When someone is not getting all the essential nutrients needed to maintain a healthy body, it can lead to a serious medical condition known as malnutrition.
'Malnutrition' basically means 'poor nutrition', but it generally refers to someone who is undernourished and not getting enough of the essential nutrients to stay healthy. It can vary from mild to severe and can affect both physical and mental health.
Malnutrition can occur because the person isn't eating a diet that provides enough of the essential nutrients or because a chronic health condition prevents the person's body from absorbing the nutrients. The latter can occur if the person has Crohn's disease, ulcerative colitis, cystic fibrosis, coeliac disease, or persistent diarrhoea or vomiting, for example.
An eating disorder such as anorexia nervosa can be the cause of malnutrition. Alcoholism or having a drug addiction can also interfere with the body's ability to absorb nutrients. However, a person can also be eating plenty of food but have such a poorly balanced diet that he or she isn't getting the right nutrients, so it is possible to be overweight and also have malnutrition.
Who is at risk of developing malnutrition?
It’s estimated that over 3 million adults living in the UK are at risk of malnutrition. Surveys taken in 2007–11 during BAPEN's Nutrition Screening Week indicate that 30–42% of people admitted to care homes and 10–14% of people living in sheltered housing are at risk of malnutrition. Although malnutrition can affect anyone, it most often affects older people over the age of 65, as well as people who become socially isolated due to poor mobility, who have poor physical health, or who have a mental health condition such as dementia or schizophrenia.
It is often the case that a person gets into a cycle that leads to malnutrition. They may have poorly fitted dentures or difficulty in swallowing foods, for example, which can make eating difficult. Or they may struggle to be able to prepare their food or lack transport to shop for it. Sometimes being on a restricted diet due to a health condition, having a health condition such as cancer, liver disease chronic pain, or depression can affect a person's appetite. These and other situations can lead to the person losing interest in food and becoming malnourished, which then makes them more susceptible to disease or illness that can make malnutrition even worse.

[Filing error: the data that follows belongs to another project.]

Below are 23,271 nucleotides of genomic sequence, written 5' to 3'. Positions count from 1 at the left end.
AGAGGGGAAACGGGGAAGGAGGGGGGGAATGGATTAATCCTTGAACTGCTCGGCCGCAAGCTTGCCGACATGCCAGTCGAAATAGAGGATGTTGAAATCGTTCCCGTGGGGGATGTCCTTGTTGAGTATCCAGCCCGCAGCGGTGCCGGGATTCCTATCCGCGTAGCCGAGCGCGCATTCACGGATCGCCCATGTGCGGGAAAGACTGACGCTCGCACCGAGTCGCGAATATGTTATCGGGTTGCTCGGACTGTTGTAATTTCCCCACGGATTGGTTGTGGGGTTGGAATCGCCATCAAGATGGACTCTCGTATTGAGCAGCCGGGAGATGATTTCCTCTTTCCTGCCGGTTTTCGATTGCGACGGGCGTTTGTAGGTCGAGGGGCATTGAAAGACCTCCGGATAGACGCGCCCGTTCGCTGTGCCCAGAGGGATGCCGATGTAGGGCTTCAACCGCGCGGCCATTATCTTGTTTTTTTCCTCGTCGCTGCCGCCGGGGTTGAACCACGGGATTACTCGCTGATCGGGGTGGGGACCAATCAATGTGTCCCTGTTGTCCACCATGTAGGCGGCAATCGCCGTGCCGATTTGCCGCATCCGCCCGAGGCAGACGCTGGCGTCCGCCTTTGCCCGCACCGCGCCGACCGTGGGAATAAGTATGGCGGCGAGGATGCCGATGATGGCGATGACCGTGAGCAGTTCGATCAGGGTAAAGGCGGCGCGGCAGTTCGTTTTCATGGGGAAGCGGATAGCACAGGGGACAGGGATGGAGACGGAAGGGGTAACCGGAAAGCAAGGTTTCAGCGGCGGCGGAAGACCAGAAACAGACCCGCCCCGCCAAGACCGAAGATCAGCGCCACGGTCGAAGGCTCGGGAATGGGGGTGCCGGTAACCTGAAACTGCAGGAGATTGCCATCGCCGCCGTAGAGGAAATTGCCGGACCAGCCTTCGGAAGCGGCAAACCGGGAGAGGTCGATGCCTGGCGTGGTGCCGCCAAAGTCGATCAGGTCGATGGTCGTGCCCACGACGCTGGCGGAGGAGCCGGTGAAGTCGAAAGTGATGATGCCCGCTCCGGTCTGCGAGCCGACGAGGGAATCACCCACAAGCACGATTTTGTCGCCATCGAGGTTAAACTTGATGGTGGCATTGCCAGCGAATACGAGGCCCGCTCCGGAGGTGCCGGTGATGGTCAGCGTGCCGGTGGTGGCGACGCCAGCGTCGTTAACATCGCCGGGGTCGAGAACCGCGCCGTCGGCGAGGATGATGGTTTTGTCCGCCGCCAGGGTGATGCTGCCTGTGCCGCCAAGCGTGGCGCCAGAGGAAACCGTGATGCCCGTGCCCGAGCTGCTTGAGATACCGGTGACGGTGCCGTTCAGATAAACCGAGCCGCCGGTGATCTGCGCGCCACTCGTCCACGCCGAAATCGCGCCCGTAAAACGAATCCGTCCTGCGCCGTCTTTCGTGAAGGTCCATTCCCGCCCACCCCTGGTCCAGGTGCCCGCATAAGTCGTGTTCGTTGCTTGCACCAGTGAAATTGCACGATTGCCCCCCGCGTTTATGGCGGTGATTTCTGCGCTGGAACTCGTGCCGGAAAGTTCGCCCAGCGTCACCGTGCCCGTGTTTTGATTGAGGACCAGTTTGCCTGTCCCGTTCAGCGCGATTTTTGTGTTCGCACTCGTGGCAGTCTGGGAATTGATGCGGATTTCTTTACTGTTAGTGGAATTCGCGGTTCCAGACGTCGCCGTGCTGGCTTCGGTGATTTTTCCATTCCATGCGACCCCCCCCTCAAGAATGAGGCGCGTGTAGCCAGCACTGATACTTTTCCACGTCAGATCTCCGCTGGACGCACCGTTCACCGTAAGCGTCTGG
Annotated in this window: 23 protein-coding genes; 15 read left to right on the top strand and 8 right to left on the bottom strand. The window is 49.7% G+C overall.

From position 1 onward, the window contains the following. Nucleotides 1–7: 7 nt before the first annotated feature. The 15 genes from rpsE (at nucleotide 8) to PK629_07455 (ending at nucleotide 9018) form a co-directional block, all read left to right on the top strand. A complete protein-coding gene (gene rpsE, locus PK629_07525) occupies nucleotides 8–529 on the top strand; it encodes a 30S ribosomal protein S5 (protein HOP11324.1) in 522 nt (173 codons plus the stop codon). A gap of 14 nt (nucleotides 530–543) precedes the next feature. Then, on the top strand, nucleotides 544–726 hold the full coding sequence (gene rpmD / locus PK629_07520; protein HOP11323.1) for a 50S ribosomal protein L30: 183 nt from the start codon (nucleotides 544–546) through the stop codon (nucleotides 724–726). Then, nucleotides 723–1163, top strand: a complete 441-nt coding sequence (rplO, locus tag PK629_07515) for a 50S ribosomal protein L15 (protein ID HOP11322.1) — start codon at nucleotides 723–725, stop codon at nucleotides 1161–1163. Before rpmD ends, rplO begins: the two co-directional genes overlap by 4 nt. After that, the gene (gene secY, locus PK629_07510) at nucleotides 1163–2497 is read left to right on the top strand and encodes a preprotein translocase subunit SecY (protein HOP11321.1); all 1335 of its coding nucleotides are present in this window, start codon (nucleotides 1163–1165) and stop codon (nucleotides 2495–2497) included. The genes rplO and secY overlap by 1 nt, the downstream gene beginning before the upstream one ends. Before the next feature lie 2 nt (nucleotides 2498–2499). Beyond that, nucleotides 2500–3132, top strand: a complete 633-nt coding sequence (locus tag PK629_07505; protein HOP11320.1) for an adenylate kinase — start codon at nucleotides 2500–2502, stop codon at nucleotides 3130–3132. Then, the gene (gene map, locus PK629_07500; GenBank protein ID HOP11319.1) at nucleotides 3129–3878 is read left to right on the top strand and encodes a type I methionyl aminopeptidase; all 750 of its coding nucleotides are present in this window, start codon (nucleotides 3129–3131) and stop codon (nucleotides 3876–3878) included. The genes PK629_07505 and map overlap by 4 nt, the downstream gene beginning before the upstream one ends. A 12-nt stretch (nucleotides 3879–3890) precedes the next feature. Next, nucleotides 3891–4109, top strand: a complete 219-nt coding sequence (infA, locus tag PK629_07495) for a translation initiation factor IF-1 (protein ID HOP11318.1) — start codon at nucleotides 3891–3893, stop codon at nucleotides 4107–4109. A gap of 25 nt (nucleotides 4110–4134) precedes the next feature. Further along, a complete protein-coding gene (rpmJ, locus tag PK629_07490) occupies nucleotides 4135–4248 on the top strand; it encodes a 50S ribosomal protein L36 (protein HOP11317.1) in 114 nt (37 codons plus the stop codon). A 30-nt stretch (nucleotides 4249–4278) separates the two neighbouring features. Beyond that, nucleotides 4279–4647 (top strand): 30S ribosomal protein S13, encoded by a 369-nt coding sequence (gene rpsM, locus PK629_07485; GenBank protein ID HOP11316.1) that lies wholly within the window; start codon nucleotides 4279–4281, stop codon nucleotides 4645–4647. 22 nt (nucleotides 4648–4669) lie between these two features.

Malnutrition can also occur in people with limited income and therefore an inadequate supply of food. Children who are neglected by their care-givers or are living in poverty are also at risk.
What are the symptoms of malnutrition?
Malnutrition can develop over a long period of time, so the symptoms may not seem obvious. Symptoms include:
- Weight loss, indicated by loose clothes, belts, jewellery and even dentures
- Being tired and less energetic
- Not being as capable at performing usual tasks
- Being less physically active, not being able to walk as far or as quickly as before
- Changes in mood, such as becoming depressed and lethargic
- Loss of appetite and not being interested in food and drinks
- Poor concentration, for example, the person may need more time to understand questions and reply to them
People with malnutrition tend to feel the cold more easily. They are more likely to pick up an infection because their immune system is weaker, and wounds take longer to heal. They are also more susceptible to falls due to weak muscles.